Annapolis Valley Register
Chimney swifts return
Birds come back to free-standing structure in Bridgetown
Maggie Rice has always loved birds.
For the past 45 years, the 74-year-old has spent much of her free time birdwatching.
One cold night in early
May 2019, Rice was out for an evening walk near her home in Bridgetown, N.S., when she noticed a flock of small birds diving into a chimney.
The chimney was freestanding and was built next to the old high school that had recently been torn down.
Rice knew the chimney had a purpose. It housed hundreds of endangered chimney swift birds. She had been watching them every night for several weeks.
Rice has been an amateur bird-watcher most of her life having lived next to a lake for 30 years, and spent many years watching the black hawks that nested nearby.
“Gradually we watched the numbers dying off,” said Rice.
In 2019, Rice had heard that demolition had been halted on an old high school near her home because chimney swifts were found nesting in the chimney.
She had never seen a chimney swift before, but was immediately interested.
“They are an endangered species, I had read about them,” Rice said.
The decision was made to construct a purpose-built chimney for the birds.
“A lot of scientific input went into how it was built and that fascinated me,” said Rice. “It is the first successful purpose-built free-standing chimney in Canada. That’s pretty cool.”
When the new chimney was built, Rice started going down nightly to see if the birds would take to the new roost.
“I guess I just was curious if they’d show,” said Rice.
“The question was will they keep trying to go to the old chimney which was capped at that point,” Rice said. “I got interested if would they come back to that new chimney. It was pretty exciting when we
Maggie Rice performs her nightly routine of setting up a camera to observe and monitor chimney swift birds in a purpose-built chimney in Bridgetown. The chimney was built to house chimney swifts, an endangered bird that nest. This is the third and final year the swifts will be monitored by Birds Canada. saw them come."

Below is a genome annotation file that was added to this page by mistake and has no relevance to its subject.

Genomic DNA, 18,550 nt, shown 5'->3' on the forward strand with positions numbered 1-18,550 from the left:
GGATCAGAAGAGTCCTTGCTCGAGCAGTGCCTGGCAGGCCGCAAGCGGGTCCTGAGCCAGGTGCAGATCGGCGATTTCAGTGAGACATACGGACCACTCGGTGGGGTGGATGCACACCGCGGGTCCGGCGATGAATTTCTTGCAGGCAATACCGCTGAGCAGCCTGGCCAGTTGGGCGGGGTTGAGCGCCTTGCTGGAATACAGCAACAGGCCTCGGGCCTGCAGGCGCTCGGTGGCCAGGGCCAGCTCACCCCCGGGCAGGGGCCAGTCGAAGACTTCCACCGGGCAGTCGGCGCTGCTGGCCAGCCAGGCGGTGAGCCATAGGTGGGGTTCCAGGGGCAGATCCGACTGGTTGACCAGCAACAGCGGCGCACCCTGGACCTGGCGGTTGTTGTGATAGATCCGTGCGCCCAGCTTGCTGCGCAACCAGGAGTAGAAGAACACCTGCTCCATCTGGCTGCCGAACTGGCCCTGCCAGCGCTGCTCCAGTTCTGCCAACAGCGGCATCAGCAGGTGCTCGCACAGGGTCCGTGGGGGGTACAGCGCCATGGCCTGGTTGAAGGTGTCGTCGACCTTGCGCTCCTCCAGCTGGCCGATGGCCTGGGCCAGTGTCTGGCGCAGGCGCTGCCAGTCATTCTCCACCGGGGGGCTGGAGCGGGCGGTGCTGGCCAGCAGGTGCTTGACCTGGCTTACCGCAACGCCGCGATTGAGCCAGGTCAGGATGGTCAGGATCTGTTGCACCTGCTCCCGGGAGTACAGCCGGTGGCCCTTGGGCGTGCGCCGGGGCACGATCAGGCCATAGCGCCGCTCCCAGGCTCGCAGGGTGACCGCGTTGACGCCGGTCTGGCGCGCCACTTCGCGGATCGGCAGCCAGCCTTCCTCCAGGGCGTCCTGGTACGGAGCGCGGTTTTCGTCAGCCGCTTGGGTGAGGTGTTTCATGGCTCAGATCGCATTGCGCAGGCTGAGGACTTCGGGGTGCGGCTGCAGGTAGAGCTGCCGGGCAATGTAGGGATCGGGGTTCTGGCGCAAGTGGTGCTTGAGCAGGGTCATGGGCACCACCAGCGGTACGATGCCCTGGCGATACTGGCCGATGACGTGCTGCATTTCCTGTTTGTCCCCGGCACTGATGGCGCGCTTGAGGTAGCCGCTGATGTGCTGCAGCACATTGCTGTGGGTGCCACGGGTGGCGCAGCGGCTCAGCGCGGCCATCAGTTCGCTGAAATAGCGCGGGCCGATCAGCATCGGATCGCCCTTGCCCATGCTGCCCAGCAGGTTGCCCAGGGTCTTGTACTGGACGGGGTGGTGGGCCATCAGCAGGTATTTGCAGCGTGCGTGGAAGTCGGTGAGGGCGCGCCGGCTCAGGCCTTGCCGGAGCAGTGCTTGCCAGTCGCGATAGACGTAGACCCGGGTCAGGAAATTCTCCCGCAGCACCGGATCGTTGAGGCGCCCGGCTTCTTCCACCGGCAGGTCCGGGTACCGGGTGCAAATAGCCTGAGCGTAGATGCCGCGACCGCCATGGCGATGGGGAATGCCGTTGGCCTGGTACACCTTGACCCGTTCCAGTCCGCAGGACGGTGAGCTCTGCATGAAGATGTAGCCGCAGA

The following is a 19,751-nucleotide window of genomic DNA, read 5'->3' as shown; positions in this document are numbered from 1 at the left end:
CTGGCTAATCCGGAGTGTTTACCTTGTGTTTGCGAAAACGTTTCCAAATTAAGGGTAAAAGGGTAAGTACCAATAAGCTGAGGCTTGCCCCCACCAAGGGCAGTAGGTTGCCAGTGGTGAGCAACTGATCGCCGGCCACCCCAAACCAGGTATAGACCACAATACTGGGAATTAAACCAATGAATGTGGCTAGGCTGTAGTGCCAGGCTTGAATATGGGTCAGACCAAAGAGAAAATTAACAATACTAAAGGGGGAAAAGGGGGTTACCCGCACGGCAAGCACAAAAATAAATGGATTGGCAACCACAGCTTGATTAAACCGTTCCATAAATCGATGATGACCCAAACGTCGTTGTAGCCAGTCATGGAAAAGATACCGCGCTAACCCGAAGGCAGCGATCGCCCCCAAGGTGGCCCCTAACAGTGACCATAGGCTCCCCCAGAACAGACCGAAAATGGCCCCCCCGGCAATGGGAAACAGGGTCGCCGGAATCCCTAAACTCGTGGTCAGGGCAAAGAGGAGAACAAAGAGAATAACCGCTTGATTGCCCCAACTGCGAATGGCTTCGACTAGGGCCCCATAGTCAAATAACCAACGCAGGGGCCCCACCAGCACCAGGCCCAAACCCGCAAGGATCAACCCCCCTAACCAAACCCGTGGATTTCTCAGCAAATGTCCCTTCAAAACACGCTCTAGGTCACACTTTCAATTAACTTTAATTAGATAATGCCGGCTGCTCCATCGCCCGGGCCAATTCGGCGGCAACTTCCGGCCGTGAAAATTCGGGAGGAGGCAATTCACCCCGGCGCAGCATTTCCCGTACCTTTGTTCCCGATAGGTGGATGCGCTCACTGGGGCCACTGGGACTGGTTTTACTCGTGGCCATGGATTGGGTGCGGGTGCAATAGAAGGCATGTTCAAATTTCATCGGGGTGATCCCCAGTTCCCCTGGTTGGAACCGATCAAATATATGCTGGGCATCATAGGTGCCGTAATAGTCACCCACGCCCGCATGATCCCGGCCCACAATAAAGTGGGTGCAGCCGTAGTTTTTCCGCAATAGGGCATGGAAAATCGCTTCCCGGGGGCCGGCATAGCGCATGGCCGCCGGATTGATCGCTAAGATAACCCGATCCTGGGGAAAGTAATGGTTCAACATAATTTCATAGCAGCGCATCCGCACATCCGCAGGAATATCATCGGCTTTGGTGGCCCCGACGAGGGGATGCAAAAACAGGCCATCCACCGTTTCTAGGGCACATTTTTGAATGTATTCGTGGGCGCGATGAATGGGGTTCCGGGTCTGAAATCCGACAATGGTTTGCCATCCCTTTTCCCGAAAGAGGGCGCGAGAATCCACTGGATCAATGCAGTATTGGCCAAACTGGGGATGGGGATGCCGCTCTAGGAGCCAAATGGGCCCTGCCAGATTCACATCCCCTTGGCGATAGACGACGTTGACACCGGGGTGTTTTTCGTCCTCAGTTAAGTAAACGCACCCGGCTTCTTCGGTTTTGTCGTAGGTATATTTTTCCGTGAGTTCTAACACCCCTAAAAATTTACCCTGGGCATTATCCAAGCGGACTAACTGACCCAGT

Rice quickly became familiar with the behaviour and sounds of the birds and would volunteer regularly to help record data on the birds for Swiftwatch, a volunteer conservation program run through Birds Canada.
“They have a very distinctive sound. It’s not the least bit musical, it’s just a very rapid chittering noise,” Rice said.
“Once you know it, there’s nothing else like that.”
In the development plan, Birds Canada said they would monitor the chimney every spring for three years.
The responsibilities included monitoring the health of the birds and making sure the chimney was being maintained.
When the job came up this summer, Rice was chosen to be the official monitor for the swifts.
Every night, Rice walks the half kilometre from her house to the chimney to set up a camera to observe the birds.
“I set it out every night unless it’s raining,” Rice said.
“If I was volunteering I wouldn’t have the camera.”
She records everything from temperature readings to the swift’s flight patterns.
Because of the way the swift migrates, there is always more to know, said Rice.
“If they’re roosting tonight in Bridgetown, there is no guarantee they will roost here tomorrow,” said Rice.
This year, the roost is healthy, with more swifts coming all the time, said
“One night, I counted 11,000 birds,” she said.
“Previously we have seen numbers in the 200 to 300 range. If you get hundreds of birds going in all at once, it’s pretty impossible to count.”
This is the third and final year the roost will be monitored by Birds Canada.
In a written statement, Ally Manthorne, a spokesperson for the organization, said Birds Canada will continue to include the roost in their national monitoring.
“At the very least we will aim to co-ordinate volunteers to survey on the four dates in spring and then on a casual schedule throughout the rest of the season,” said Manthorne.
Rice says she is not sure what will happen once the agreement ends but is hopeful the community will take care of the endangered bird.
“There are always birdwatchers that are going to monitor just out of interest,” Rice said.
“The more questions the more you need to find the answer.”